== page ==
Honestly, do we need to invent new terms so that a few smartasses among us can speak pejoratively of others?
But, I digress from my original question. I've always liked briefcases, attache cases, computer cases, etc. From the time I was a kid and got hold of one of my father's old brief bags (he was a salesman and always referred to that as his "grip"), I've been fascinated by the whole thing. Carried a briefcase (not a backpack) while in college, until I simply carried my books and a notebook to class. Couldn't wait to use a briefcase or folio or planner binder or something when I began my "professional" career (and that's always up for debate, as far as how professional I am or anyone is). And as needs and what I'm carrying around change, so do the containers that interest me.
For instance: I was pretty quick to jump onto the laptop computer bandwagon, and generally had at least a couple of cases during the life of each computer. My last two that I've owned have seen only one dedicated case each, but I bought better cases for those (an IBM ThinkPad, pre-Lenovo, and my current model, my beloved Macbook Pro 15.4, on which I'm writing this entry). But other cases have come and gone along the way, too.
At one time I had a bag that had served as the prototype for the J. Peterman Company's "Counterfeit Mailbag," which I bought from the Peterman retail store that once operated in my home location. Loved that bag, but eventually gave it to my son. That was about ten years ago, and he's still carrying it. When I see it I look at it kind of wistfully, as something that got away. But I'm glad it's still in the family and not in the possession of someone who purchased it from me via Craigslist or a garage sale.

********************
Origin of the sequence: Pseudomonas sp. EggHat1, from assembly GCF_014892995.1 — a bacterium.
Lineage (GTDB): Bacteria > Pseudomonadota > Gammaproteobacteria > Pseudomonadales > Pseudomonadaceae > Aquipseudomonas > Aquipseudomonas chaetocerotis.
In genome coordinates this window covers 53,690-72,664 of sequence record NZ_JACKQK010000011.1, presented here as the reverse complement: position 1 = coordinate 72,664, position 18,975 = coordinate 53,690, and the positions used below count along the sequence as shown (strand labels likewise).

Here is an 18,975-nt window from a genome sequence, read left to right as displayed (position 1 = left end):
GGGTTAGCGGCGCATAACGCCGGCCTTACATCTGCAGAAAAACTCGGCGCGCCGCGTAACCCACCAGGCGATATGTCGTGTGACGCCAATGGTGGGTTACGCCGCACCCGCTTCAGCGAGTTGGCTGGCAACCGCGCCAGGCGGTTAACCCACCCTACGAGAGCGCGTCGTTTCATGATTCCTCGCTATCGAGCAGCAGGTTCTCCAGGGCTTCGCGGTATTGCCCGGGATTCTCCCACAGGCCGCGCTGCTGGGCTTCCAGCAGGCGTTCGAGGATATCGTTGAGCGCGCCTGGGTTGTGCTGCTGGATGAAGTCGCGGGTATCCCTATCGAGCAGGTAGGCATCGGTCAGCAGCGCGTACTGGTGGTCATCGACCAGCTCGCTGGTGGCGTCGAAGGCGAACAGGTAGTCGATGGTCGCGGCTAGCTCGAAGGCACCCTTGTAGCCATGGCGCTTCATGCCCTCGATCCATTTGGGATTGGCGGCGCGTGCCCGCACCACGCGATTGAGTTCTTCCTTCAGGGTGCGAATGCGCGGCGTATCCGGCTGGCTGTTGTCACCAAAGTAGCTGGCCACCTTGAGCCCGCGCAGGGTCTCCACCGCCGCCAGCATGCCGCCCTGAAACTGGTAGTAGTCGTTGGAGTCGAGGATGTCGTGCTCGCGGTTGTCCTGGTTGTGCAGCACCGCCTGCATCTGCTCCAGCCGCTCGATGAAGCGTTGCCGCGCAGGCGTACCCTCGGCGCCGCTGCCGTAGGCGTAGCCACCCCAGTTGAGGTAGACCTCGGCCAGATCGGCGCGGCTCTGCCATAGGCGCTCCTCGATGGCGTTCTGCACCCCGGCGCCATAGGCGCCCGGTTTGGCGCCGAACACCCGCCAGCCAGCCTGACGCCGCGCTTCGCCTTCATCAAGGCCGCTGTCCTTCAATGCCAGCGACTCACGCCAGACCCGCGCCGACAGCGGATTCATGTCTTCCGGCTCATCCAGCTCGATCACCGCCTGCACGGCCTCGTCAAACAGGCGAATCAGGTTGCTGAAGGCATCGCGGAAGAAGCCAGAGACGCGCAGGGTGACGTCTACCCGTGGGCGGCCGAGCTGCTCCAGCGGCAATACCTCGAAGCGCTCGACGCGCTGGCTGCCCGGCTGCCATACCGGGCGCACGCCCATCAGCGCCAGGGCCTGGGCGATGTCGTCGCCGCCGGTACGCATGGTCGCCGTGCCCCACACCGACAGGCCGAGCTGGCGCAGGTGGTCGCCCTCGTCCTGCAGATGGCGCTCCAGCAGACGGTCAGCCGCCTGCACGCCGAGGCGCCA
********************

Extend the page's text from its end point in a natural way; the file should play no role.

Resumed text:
When I began in my current industry, which required more out of town travel than any profession in which I'd previously worked, my wife encouraged me to invest in a good leather briefcase. She offered that if I bought a good one, I'd always have it, which was and is true. And so I bought a traditional briefbag that can be opened and accessed while sitting on the floor, which is a great advantage during meetings. Used that bag as my primary case from 1997 through about 2000, then again when I worked for a different company that assigned me a teeny-tiny laptop computer that fit very easily into a side pocket.
But that's my point. Carrying a computer changes a lot of things.
And getting a BlackBerry (which would be the same for any smartphone these days, I suppose) changed the dynamic again, as having that BlackBerry often puts aside the primary reason to carry the computer on a trip: E-mail. So I don't often carry a lot on trips now, unless I'm expecting a lot of E-mails that have attachments that won't wait for me to return from wherever I've gone.